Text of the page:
In order to meet the new goal, we need to reduce emissions continually about 6% across the globe per year. “That is a speed and scope on par with what was delivered by global pandemic lockdowns, but previously unprecedented in history and far outside the realm of what’s practical,” the authors said.
Although, we must remember that hope still remains—not all is lost. After all, the authors said that green energy technology and investments in the new tech R&D are emerging. We could decarbonize the planet someday.
So, diplomats at the upcoming Conference of the Parties (COP26) may not leave the meeting in total disappointment. Although, the authors still insists that diplomats should act like revolutionists so that decarbonization can begin in industrial and agricultural areas.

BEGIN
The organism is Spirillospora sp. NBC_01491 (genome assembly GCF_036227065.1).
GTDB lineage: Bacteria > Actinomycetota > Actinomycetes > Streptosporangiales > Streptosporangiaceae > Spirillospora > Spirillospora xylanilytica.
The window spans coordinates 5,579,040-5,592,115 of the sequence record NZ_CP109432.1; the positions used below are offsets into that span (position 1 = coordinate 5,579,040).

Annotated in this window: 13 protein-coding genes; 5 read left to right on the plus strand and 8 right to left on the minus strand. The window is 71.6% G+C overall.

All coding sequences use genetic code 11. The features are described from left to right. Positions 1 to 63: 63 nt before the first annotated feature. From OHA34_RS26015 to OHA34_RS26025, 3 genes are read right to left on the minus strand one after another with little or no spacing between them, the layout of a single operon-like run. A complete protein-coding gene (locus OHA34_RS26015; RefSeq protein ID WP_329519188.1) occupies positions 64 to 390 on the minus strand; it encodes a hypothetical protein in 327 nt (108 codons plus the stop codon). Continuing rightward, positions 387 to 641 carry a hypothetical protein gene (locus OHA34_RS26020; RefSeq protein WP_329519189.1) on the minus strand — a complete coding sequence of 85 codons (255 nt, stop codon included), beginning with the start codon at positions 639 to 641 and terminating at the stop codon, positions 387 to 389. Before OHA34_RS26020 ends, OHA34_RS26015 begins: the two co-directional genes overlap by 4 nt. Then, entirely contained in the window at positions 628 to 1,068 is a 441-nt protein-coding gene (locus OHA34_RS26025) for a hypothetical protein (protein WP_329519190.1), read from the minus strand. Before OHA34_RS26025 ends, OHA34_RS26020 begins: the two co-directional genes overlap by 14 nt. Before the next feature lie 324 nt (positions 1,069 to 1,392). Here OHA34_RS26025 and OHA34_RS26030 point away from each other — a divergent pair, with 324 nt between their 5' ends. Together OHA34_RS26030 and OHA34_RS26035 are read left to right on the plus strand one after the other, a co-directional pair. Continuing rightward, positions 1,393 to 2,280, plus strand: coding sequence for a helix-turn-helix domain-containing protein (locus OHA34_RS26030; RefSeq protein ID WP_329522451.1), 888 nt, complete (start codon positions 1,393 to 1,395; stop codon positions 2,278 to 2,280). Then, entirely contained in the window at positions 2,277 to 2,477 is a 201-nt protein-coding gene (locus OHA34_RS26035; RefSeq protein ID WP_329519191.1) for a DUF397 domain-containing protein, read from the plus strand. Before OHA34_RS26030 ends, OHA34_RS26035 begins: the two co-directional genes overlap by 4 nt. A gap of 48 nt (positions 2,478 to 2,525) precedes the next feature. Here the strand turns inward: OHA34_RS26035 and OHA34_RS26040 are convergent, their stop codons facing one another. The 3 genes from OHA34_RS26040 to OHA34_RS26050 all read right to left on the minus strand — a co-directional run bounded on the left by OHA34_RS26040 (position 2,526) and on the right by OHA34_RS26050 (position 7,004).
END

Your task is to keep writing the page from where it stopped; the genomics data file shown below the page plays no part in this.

If that happened, then the track to meet the Paris Agreement goals to stop global warming at well below 2C would be right on.
Fighting climate change by standardizing green energy?
On a similar note, maybe this study can back up the article of the University of California San Diego authors.
Researchers studying the Swiss energy market have found that making green energy the default option for consumers leads to an enduring shift to renewables. And consequentially, potentially cutting down CO2 emissions by millions of tons.
Published in Nature Human Behavior, the study finds that both business and private customers largely accepted the default option, even though it was slightly more expensive. Moreover, the switch to green sources proved a lasting one.
The authors, Professor Ulf Liebe, Doctor Jennifer Gweinner, and Professor Andreas Diekmann have analyzed from two Swiss energy suppliers. Both supplied around 234,000 households and 9,000 businesses in urban and rural areas.